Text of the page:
Bill Gates: Here are ‘the 5 things I wish I was told at the graduation I never had’
Bill Gates never finished his undergraduate degree — the billionaire dropped out of Harvard University after three semesters to start Microsoft.
“What does a college dropout know about graduation? Not much, personally, to be honest,” Gates told students at Northern Arizona University’s commencement ceremony on Saturday.
“As I prepared for today, I spent a lot of time thinking about how you, as new graduates, can have the biggest impact on the world with the education you received here,” Gates said. “That led me to thinking about … the advice I was never given on a day just like this one.”
If Gates had finished college, these are “the five things I wish I was told at the graduation I never had,” he said.
‘Your life isn’t a one-act play’
“You’re probably facing a lot of pressure right now to make the right decisions about your career,” Gates said. “It might feel like those decisions are permanent. They’re not.”
Gates recalled battling this same pressure when he was a student. When he co-founded Microsoft in 1975, he thought that “I would work there for the rest of my life,” he said.
He’s “so glad” that he was wrong about that, he added.
Gates did work at Microsoft for a long time: He was the company’s CEO until 2000, and board director until 2014. “Today, I still work on software, but philanthropy is my full-time job,” he said, referencing his work at the Bill & Melinda Gates Foundation, which he co-founded with his ex-wife Melinda French Gates.
The foundation has issued $65.6 billion in grant payments since 2000, focusing largely on global issues like climate change, gender equality and health care, according to its website.
It’s a “good thing” to reevaluate yourself and your goals, even if they don’t align with what you originally imagined, Gates noted.
‘You are never too smart to be confused’
Even the co-founder of a multi-trillion dollar company learns new things daily. It wasn’t always that way: When Gates dropped out of college, he said, he thought he knew everything.
Eventually, he realized that “the first step to learning something new is leaning into what you don’t know, instead of focusing on what you do know,” he said.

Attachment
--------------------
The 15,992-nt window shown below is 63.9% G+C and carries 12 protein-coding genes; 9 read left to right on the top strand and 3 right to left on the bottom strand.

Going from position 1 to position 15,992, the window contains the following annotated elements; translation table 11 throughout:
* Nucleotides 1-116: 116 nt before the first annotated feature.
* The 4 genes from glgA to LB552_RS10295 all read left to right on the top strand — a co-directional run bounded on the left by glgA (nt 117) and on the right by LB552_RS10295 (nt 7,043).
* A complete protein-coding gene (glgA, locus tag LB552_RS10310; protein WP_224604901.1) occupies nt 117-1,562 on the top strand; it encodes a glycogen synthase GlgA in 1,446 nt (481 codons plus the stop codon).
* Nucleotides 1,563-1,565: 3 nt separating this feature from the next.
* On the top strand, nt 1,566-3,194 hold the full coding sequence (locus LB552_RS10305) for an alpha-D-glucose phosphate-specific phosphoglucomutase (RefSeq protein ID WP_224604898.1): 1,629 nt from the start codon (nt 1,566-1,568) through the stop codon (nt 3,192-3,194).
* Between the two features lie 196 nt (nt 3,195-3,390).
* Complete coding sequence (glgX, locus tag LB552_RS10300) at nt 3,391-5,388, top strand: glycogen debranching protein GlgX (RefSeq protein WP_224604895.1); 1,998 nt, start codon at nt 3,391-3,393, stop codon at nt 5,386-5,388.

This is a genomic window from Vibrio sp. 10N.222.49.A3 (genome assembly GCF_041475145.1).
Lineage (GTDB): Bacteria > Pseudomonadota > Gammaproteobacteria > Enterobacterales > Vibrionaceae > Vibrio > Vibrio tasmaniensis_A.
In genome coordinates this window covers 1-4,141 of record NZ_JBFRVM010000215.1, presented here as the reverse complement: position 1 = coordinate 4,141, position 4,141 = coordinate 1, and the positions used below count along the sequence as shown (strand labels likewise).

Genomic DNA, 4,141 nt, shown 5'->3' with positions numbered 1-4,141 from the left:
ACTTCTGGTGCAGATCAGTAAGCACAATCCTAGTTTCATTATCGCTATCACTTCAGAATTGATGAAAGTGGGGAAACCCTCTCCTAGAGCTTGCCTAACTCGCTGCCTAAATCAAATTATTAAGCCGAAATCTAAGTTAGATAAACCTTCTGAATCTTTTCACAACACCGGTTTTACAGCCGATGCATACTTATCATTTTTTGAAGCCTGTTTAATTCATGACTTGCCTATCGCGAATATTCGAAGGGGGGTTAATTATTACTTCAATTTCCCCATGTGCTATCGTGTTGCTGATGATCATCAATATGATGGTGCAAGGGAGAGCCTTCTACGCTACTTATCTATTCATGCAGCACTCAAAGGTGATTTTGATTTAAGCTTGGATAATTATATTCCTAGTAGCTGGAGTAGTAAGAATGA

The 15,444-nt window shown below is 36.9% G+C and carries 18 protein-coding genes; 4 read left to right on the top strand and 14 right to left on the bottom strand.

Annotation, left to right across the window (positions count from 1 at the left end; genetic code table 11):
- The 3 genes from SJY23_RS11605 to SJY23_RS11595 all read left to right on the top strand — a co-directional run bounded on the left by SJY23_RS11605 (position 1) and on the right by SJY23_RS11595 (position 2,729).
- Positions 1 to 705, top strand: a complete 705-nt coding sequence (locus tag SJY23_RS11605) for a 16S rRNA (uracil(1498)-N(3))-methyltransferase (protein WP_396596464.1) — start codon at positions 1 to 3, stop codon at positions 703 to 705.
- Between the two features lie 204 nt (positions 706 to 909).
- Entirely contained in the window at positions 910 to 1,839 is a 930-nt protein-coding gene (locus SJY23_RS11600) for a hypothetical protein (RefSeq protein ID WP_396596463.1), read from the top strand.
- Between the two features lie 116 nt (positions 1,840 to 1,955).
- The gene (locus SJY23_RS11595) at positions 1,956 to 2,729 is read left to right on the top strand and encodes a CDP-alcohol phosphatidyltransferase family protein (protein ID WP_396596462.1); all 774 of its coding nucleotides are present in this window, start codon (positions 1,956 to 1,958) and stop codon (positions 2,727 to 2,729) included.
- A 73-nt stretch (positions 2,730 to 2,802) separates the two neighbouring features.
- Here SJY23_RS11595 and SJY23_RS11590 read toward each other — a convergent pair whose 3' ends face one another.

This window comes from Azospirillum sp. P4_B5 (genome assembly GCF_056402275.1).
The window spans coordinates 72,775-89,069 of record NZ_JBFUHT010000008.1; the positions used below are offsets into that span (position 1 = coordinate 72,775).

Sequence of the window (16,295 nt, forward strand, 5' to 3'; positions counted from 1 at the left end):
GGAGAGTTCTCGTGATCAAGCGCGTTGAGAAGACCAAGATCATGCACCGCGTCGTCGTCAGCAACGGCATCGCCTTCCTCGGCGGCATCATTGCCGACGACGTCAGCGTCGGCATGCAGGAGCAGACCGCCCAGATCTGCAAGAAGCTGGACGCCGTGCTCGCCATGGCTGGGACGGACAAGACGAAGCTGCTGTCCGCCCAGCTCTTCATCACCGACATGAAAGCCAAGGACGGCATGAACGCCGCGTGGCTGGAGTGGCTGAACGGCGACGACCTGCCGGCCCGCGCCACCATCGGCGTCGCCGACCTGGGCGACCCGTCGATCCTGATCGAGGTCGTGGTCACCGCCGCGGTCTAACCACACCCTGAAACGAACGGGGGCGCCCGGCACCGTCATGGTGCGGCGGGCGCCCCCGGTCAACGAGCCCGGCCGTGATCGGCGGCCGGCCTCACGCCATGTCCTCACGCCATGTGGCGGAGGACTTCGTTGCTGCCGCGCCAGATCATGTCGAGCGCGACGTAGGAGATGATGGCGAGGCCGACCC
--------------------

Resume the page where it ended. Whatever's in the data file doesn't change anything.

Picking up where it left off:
Gates advised students to do the same.
“At some point in your career, you will find yourself facing a problem you cannot solve on your own,” he said. “When that happens, don’t panic. Take a breath. Force yourself to think things through. And then find smart people to learn from.”
You can find these smart people in the workplace, on professional networking sites or among your peers, he added. His advice for getting that help: Don’t be afraid to ask for it.
‘Gravitate towards work that solves a problem’
Gates was responsible for the largest known charitable donation of 2022, giving $5 billion of his own money to the Gates Foundation to back its work. Unsurprisingly, he encouraged students to take opportunities to help others.
“You are graduating at a time of immense opportunity to help people,” he said. “New industries and companies are emerging every day that will allow you to make a living by making a difference. And advances in science and technology have made it easier than ever to make a big impact.”
The opportunities are endless, Gates said: Students they could fight climate change as foresters or help people benefit from artificial intelligence as programmers.
“When you spend your days doing something that solves a big problem, it energizes you to do your best work,” he said. “It forces you to be more creative, and it gives your life a stronger sense of purpose.”
‘Don’t underestimate the power of friendship’
One of Gates’ biggest college regrets, he told Harvard students in 2018: Not being sociable enough. He spent most of his time in class or studying, leaving little room for building friendships.
On Saturday, Gates advised recent graduates to keep valuing the connections they made throughout college.
“The people you’ve [socialized] with and sat next to in lectures are not just your classmates. They are your network,” he said. “Your future co-founders and colleagues. Your best sources of support, information, and advice. The only thing more valuable than what you walk offstage with today is who you walk onstage with.”
Some of Gates’ oldest friends have played crucial parts in his life. His high school friend Paul Allen became his Microsoft co-founder. One of his few college friends, Steve Ballmer, became his successor as Microsoft CEO.
In March, Gates even said that the best piece of advice he’s ever received was about friendship — and it came from his longtime friend and fellow billionaire Warren Buffett.
“In the end, it’s how friends really think of you and how strong those friendships are [that matters],” Gates recalled Buffett telling him.
‘You are not a slacker if you cut yourself some slack’
Working hard can lead to increased pay or a climb up the corporate ladder, but you shouldn’t do it at the expense of living your life. Gates learned that lesson too late, he said.
“When I was your age, I didn’t believe in vacations. I didn’t believe in weekends. I didn’t believe the people I worked with should either,” he said. He even tracked his Microsoft employees, noting who stayed in the office late and who left early.
It took becoming a dad for him to realize “there’s more to life than work,” he noted.
“Don’t wait as long as I did to learn this lesson,” he said. “Take time to nurture your relationships. To celebrate your successes. And to recover from your losses. Take a break when you need to. Take it easy on the people around you when they need it, too.”
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